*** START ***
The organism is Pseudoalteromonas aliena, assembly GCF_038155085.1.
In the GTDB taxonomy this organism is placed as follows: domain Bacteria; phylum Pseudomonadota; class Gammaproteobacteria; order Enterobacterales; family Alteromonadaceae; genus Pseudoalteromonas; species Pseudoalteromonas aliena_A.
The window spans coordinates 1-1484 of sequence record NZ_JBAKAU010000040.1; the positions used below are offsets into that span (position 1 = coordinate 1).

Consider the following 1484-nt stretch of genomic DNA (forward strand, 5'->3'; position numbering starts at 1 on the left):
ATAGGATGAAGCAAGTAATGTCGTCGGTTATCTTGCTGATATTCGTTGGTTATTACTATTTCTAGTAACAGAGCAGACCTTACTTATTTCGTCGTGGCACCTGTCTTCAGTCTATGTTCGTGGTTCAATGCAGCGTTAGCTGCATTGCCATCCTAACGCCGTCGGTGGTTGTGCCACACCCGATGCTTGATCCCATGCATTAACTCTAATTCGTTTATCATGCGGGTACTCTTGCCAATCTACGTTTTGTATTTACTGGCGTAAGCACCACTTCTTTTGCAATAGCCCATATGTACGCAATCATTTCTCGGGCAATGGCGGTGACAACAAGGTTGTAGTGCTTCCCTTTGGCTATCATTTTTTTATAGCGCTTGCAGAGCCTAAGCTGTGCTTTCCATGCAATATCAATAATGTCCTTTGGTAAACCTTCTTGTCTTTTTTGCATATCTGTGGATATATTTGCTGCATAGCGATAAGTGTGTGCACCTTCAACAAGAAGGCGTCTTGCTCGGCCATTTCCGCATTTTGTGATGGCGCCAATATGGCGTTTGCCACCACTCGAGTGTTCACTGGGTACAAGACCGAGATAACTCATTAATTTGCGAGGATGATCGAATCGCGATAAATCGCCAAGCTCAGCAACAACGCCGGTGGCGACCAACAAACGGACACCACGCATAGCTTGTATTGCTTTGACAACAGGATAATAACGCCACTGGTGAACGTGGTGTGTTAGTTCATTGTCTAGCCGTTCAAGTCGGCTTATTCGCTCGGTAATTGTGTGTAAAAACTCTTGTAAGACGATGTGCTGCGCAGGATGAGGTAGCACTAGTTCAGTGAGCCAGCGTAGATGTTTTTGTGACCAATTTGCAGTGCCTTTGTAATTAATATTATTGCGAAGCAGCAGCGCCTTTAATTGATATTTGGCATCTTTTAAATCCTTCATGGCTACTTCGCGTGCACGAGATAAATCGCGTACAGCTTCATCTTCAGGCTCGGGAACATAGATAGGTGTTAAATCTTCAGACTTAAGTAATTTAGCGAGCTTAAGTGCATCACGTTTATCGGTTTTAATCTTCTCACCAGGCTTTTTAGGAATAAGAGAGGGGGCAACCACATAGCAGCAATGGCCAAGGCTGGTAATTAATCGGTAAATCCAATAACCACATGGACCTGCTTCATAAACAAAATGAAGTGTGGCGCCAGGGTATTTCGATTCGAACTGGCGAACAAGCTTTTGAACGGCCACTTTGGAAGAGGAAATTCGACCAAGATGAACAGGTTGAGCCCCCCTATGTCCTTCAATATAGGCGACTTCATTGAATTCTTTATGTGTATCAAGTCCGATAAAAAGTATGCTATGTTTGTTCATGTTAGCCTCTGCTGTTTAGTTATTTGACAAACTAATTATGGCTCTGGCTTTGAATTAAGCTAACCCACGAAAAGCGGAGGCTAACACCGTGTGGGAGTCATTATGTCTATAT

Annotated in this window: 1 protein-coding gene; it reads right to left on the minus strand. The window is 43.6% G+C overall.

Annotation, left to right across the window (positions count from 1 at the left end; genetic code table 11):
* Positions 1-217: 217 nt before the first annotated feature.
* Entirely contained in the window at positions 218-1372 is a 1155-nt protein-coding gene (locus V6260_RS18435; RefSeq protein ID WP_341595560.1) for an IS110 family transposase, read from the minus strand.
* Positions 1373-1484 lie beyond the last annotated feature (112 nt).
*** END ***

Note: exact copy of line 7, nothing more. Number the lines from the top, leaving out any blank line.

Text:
Annotation, left to right across the window (positions count from 1 at the left end; genetic code table 11):